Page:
I wrote and defended my master’s on the role of feedback in language processing. I posited it approximates a drive. The drive would be of relevance to the self-preservation instinct, nothing to do with Freud’s theories. Someone might say, ‘You put a guy in a dark room with nothing to do and they are going to start talking to themselves. It’s a drive. The guy is gonna follow an urge.’ I’d say, ‘OK, an urge, moreover coming from his or her brain’s wanting to stay together, yet – in deprivation.’

Deprivation limits competence, not only performance[2]. Data coming from deprivation will not be representative of unimpeded competence. They will not meet the requirements of the discipline and, again, common sense. Therefore, no brain slicing and no dark rooms. If you want to study language behavior reliably, you give a guy a hundred dollars to ask a few minutes of their time – yes, this would be more common sense as for real linguistics, not artifacts. :) The role of feedback in language processing may approximate a drive in normal, non-deprivational circumstances.

Finally, psycholinguistics will differ from behaviorism on meaning – probably the most important matter in linguistics. A behaviorist will say that you could be conditioned or ‘semantically primed’. In other words, someone shouts at you real loud saying ‘one’ for example, and you ‘learn’ one meaning to the word to stay with it ever after. A psycholinguist will view meaning as synchronously processed within a syntactic structure. To ‘give one a dor’ or ‘dot and carry one’?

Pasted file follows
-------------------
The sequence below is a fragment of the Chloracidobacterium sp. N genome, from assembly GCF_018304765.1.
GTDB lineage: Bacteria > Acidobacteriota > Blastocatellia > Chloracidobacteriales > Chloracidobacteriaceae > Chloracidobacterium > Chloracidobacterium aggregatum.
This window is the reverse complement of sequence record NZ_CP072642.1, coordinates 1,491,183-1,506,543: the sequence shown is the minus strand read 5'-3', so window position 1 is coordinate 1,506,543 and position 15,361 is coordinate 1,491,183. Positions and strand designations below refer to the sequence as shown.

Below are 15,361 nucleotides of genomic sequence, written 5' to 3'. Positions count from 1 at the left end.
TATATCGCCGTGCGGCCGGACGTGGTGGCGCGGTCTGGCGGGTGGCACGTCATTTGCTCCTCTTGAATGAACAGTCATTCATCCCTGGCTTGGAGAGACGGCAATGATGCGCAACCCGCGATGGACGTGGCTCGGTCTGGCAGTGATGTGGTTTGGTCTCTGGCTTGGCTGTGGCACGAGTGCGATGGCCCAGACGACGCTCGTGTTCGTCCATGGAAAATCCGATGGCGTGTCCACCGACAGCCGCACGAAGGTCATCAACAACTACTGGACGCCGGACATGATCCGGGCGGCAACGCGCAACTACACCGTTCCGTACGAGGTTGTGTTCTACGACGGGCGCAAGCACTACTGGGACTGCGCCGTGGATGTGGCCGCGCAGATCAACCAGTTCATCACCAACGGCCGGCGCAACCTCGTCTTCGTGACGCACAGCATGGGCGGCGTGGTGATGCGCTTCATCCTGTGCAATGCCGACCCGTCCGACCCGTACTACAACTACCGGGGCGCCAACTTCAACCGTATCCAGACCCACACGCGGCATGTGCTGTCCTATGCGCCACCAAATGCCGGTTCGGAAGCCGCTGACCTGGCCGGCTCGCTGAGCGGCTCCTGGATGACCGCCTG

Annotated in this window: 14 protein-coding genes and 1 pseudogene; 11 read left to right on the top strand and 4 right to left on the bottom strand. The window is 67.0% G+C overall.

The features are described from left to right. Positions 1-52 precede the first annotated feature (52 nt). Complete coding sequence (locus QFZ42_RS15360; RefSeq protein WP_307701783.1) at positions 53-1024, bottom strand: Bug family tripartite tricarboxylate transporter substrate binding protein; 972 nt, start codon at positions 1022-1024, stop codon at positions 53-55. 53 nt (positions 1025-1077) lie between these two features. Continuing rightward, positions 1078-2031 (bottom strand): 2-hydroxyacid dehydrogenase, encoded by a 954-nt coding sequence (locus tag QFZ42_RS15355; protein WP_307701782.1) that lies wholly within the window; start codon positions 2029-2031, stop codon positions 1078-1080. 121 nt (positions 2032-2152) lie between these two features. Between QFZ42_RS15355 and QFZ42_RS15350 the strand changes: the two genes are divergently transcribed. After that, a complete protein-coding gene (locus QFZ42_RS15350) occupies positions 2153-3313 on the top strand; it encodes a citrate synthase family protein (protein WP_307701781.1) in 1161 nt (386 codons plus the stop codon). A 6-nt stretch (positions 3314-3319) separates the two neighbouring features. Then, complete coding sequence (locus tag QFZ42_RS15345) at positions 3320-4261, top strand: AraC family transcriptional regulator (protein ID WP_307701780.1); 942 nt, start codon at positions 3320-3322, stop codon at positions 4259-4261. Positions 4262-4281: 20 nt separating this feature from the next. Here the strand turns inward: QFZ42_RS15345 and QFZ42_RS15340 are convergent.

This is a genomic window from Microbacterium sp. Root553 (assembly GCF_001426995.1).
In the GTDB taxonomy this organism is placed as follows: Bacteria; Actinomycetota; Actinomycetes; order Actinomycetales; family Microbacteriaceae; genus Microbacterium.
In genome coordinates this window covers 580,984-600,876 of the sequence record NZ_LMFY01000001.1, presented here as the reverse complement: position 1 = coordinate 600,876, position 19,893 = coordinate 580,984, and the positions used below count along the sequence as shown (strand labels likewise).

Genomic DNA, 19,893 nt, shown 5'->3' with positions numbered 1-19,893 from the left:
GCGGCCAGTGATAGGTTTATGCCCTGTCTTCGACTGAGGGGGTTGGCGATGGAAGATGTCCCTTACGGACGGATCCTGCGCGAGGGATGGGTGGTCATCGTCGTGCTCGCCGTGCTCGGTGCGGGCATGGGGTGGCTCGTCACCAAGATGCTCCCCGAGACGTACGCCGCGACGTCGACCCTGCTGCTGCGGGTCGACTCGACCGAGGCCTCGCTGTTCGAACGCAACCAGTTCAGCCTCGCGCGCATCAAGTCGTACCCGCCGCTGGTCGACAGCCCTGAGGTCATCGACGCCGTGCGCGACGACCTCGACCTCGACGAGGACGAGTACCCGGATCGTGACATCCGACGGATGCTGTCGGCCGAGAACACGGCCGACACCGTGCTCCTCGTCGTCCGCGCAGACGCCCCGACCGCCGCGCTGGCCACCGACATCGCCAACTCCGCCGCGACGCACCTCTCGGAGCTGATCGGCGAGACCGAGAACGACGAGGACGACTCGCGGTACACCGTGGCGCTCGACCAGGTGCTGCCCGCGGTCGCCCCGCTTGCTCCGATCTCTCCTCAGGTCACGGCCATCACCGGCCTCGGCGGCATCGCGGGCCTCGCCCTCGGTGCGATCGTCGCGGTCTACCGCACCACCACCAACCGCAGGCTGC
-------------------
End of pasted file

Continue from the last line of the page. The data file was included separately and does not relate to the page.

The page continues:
The cognitive rebel has had a few points to make, the issues being cognitive, not emotive or resulting from a naïve intent to deny the objective, observable reality, as behaviorism happens to be misrepresented.

(The tidings are that the online Merriam-Webster definitions of psycholinguistics might be revised. Please remember not to tell absolutely anyone ! ;))

The author is an M.A. in American English specialized in language psychology.

Please see ‘Ain’t no inborn heartache here’ if interested in the innateness hypothesis.


Please feel welcome to visit my poetry corner

https://sites.google.com/site/teresaspoetrycorner/home

my scribbling site

https://sites.google.com/site/teresasscribbling/Welcome

or my other WordPress posts; they are listed at

http://teresapelka.wordpress.com/about/


[1] Importantly, you take the language standard to be the norm. For example, forced locution would not belong with the standard individual language behavior. In other words, if someone puts a gun or any other implement to your head and makes you say anything, the language production may not be used to evaluate your language standard – probably quite common sense.

[2] Obviously, gagging someone would not prove that they cannot speak. Still, you could not say that their language competence remains the same. Stress limits language competence functionally – it may be back to its norm after the person becomes released.